State Beaches in Makena Maui
In recent years it’s become a popular endeavor for curious guests to venture out, past the resorts and dig into the real Maui. Makena State Park, located in South Maui, is a welcome treat anytime for both visitors and locals alike.
Big Beach Maui
Nicknamed ‘Big Beach’ for it’s exceptional width and length compared to other beaches found on Maui. Because of it’s size and incredible views of Kahoolawe and Molokini, it’s become a local go-to spot for sunbathing, body surfing, skim boarding, beach fun and catching the sunset. Boasting 3300+ feet of soft white sand, Big Beach doesn’t disappoint. Due to it’s size it can handle quite a large number of people very easily. Even in high season there is plenty of room to stretch out and sink your toes in while you bask in the sun before you try out the temperate turquoise waters. Add those qualities to the seemingly endless horizon and… well, who could ask for more?
Little Beach Maui
Maui’s Little Beach is accessible by taking a steep path up a small cliff at the end of Big Beach. This beach is smaller in every way you can compare. The one thing it has more of is privacy. This allows for the local population to often sunbathe in the nude. One of the few on-island due to it’s more remote location. This makes it ideal to hold local cultural events like Sunday afternoon drum circles that include dancing, singing and plenty of music going until the park closes.
Wonderful – But Wild Waves
If you are not an accomplished swimmer and the waves look a bit intimidating, swim in the lifeguard’s zone at Big Beach.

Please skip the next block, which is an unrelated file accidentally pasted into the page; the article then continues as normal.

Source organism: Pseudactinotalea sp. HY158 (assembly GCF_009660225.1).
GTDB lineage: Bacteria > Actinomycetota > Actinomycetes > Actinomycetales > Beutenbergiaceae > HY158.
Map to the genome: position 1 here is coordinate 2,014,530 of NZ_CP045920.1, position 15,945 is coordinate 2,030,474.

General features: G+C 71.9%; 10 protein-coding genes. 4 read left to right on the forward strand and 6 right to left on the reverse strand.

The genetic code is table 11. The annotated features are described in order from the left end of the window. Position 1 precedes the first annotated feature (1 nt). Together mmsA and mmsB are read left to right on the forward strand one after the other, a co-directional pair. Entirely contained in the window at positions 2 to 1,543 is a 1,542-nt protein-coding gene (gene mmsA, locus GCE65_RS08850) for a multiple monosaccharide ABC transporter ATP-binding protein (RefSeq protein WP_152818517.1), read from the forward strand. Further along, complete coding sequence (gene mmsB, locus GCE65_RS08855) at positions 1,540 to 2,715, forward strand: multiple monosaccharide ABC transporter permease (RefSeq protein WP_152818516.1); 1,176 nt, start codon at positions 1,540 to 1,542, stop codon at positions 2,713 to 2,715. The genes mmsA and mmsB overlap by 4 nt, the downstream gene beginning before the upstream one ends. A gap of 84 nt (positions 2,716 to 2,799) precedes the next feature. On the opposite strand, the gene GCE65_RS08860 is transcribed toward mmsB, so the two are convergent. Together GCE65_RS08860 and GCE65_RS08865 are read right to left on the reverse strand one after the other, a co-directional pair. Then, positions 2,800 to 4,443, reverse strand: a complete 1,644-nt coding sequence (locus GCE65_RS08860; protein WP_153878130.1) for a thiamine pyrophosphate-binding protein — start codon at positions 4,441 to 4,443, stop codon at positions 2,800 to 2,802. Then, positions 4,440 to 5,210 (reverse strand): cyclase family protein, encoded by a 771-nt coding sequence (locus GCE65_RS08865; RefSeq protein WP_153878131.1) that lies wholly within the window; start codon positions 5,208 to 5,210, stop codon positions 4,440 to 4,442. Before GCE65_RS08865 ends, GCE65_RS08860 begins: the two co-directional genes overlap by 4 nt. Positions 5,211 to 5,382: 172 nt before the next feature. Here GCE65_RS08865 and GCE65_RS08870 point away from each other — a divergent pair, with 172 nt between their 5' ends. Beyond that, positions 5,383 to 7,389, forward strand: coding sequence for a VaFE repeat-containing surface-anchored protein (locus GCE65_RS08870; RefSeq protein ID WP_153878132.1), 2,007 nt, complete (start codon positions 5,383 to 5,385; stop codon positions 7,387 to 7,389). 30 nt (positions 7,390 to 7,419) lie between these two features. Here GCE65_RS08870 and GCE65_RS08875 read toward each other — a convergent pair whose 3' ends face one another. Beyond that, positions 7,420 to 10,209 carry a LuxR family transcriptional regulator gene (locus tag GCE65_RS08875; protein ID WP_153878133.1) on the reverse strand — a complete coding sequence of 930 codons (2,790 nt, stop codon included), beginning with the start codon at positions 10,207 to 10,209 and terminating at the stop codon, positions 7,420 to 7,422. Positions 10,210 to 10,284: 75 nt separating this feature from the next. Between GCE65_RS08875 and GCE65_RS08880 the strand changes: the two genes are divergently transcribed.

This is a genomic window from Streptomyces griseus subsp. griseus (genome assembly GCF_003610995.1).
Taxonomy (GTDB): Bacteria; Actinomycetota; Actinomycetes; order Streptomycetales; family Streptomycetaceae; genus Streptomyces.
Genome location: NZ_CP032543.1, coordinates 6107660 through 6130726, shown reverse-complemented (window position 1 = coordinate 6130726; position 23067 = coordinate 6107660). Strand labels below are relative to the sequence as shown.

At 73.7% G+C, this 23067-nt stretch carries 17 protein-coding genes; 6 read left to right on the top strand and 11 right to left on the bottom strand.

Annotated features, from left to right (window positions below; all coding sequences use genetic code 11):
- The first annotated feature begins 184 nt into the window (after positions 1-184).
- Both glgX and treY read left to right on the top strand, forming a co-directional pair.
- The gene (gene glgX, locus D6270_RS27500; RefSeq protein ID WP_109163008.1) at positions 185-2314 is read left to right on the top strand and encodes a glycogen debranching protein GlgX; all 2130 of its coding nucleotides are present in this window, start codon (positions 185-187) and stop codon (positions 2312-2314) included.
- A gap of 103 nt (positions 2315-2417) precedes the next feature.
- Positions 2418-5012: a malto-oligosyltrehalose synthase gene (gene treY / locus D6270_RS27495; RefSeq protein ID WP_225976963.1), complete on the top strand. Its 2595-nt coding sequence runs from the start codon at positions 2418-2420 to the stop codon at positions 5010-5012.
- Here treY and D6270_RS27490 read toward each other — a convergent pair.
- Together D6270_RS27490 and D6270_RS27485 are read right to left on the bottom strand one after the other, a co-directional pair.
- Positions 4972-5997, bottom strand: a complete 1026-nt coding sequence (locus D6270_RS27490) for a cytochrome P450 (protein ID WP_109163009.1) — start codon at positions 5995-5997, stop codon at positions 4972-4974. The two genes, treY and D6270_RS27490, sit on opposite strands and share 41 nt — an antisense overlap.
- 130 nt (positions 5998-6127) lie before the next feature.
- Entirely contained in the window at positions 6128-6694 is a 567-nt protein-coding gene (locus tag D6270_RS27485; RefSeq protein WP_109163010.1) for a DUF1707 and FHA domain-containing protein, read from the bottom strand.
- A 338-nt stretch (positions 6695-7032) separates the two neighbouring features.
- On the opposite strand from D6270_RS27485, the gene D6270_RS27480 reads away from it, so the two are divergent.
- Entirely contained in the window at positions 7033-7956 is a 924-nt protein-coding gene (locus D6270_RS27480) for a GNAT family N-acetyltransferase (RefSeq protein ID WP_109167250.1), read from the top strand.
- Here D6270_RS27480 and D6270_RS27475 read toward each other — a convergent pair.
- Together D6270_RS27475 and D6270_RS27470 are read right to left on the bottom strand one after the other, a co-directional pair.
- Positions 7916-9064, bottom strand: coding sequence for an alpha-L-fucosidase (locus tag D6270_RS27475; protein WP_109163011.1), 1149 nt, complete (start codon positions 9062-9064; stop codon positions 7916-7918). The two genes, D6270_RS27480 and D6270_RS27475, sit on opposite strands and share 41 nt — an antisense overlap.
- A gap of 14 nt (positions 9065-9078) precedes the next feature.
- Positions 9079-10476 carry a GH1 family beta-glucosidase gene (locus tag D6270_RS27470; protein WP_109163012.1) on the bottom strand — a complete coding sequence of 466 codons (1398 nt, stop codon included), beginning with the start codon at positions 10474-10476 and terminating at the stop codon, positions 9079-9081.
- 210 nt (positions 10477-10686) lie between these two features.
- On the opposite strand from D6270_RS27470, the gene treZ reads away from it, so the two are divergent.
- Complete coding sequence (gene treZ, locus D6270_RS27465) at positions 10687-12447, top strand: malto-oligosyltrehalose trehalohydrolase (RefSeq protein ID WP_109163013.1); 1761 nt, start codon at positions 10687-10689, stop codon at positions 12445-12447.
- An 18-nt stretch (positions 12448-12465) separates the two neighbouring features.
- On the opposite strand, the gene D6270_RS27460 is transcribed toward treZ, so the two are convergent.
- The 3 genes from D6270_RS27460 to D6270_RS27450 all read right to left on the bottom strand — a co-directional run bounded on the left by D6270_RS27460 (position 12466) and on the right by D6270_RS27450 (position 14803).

These waters are for experienced swimmers, surfers, body surfers, boogie boarders and skim boarders ONLY. This is NOT a place to LEARN these sports. Children playing in the surf should be WATCHED BY AN ADULT ALL TIMES (**DO NOT DEPEND ON THE LIFEGUARD TO WATCH YOUR KEIKI PLAYING ON SHORE!!!!).
Lifeguards are busy watching everyone else who is actually IN the water. If your child isn’t an exceptionally capable swimmer and really wants to play in the wash, at the very least make sure they’re wearing a flotation device and be sure to keep a watchful eye on them or better yet, go with them – depending on their age and capabilities.
The reason being that the waves here are unpredictable. There could be weeks where nothing happens and then all of a sudden a set of big waves comes out of nowhere and a small child could be completely pulled under in a split second and pounded into the beach. You wouldn’t even have time to run to get them out of harm’s way.
Many popular Hawai’i information sites and books are irresponsible and only lightly mention the potential for unexpected big waves here but it’s a crucial thing to know if you’re to be safe and enjoy your vacation on Maui.
And, even intermediate swimmers skim boarders, boogie boarders and body surfers should exercise a little extreme caution. There have been several people, both adults and children, seriously injured here because they did not heed the warning signs. The waves are usually wonderful when it’s not a full moon high tide, but even during low tides these waters have been known to produce rogue waves that are completely unexpected and have seriously injured locals and visitors alike. If you’re not a strong swimmer, swim in the lifeguard zone only.
Just remember while in Hawai’i:
- IF YOU SEE A WARNING SIGN, DO NOT IGNORE IT and NEVER TURN YOUR BACK ON THE SEA while on the beach or in the water!!
- If there IS a warning sign, it’s because someone has either been seriously injured or WORSE!
All Sunscreens Are Not Created Equal